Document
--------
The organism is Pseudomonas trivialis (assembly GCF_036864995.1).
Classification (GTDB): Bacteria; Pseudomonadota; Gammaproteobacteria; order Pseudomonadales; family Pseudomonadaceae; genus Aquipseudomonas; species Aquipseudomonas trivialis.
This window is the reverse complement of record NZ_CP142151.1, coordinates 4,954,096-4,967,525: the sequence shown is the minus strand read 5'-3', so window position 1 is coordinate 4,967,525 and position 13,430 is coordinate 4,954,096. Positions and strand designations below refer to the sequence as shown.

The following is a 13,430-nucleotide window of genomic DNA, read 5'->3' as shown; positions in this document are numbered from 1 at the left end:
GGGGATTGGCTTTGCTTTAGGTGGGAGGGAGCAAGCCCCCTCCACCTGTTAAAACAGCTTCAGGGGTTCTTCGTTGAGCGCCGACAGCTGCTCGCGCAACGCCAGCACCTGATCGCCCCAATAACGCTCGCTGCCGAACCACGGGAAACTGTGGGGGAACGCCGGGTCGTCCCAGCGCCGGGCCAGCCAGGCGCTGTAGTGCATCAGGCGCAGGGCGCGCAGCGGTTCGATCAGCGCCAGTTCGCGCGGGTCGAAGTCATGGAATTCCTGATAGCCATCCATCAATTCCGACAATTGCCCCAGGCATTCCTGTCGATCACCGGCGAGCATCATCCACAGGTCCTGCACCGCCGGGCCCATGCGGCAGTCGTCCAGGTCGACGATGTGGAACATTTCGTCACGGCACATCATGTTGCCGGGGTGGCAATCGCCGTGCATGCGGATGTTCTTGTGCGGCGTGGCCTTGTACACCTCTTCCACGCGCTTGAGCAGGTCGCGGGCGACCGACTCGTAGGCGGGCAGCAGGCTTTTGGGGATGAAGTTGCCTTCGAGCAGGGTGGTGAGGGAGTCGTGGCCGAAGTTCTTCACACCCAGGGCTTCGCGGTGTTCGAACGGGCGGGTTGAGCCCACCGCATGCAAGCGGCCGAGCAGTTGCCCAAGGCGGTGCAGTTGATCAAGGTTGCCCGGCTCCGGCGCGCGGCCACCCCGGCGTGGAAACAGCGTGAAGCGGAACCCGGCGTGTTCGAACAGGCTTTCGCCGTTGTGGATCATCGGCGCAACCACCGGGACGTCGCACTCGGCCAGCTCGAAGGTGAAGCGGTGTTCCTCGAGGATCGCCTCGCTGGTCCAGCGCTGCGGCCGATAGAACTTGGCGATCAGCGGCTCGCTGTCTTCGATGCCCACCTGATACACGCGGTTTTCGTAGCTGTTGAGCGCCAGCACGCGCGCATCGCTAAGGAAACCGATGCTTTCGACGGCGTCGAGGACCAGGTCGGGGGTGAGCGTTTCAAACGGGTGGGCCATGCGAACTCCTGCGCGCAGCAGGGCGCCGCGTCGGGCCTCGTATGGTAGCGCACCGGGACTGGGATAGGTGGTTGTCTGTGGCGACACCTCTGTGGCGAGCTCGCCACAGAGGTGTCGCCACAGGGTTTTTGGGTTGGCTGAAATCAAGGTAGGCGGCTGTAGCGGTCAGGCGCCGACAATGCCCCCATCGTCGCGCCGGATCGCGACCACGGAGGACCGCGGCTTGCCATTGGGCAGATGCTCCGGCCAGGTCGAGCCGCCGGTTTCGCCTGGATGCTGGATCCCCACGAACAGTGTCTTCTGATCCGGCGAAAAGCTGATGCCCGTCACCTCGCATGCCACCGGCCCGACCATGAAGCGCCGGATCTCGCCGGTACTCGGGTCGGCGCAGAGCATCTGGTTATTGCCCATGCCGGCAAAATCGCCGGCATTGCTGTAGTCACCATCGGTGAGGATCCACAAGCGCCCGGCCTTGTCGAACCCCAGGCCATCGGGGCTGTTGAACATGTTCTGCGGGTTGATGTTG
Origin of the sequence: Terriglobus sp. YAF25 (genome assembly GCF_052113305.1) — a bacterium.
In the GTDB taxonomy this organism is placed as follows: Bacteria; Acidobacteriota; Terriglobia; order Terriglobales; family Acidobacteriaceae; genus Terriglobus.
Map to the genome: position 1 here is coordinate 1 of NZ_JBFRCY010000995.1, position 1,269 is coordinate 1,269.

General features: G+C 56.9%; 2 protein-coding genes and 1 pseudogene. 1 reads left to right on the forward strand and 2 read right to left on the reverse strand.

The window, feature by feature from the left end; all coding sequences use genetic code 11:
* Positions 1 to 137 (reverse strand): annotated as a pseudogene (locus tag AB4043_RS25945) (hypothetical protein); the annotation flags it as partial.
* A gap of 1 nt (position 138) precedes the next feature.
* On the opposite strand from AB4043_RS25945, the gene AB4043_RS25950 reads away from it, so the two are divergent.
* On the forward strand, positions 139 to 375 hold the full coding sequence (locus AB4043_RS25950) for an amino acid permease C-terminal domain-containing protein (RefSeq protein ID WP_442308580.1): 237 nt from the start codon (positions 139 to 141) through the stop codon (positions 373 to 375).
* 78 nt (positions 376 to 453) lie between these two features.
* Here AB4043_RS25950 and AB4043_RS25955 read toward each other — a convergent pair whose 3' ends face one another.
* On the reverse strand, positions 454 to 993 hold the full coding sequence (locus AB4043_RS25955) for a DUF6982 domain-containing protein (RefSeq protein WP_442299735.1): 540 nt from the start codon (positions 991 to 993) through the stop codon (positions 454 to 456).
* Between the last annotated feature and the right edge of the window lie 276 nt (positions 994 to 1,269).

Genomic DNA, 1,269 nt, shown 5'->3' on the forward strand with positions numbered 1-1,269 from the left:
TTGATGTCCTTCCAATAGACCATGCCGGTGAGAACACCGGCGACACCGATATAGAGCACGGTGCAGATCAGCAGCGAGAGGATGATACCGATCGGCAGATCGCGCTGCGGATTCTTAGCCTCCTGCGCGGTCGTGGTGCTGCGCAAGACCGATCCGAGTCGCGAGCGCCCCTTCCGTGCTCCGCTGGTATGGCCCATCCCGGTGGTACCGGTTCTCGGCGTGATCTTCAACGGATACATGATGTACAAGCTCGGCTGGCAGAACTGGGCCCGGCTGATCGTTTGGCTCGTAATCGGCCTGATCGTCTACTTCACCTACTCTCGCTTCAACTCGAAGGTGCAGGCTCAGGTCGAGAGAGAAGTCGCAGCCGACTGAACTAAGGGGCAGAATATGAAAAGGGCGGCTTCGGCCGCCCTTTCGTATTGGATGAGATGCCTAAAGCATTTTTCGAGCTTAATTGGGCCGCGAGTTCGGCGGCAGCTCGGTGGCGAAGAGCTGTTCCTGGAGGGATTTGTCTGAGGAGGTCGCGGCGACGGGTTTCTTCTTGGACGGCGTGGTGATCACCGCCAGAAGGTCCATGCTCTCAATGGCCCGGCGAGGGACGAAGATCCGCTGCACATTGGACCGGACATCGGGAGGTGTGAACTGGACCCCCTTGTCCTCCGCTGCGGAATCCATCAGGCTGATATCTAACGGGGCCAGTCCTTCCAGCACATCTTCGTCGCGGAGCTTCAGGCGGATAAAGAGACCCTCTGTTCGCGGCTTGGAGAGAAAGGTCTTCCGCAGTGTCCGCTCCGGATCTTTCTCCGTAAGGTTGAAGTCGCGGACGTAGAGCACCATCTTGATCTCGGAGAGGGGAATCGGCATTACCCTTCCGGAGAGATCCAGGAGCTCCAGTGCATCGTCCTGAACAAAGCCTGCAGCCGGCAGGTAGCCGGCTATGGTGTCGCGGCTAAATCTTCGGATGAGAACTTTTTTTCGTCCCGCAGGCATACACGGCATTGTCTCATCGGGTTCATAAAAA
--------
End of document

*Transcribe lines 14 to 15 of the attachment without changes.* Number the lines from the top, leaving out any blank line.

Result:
* On the forward strand, positions 139 to 375 hold the full coding sequence (locus AB4043_RS25950) for an amino acid permease C-terminal domain-containing protein (RefSeq protein ID WP_442308580.1): 237 nt from the start codon (positions 139 to 141) through the stop codon (positions 373 to 375).
* 78 nt (positions 376 to 453) lie between these two features.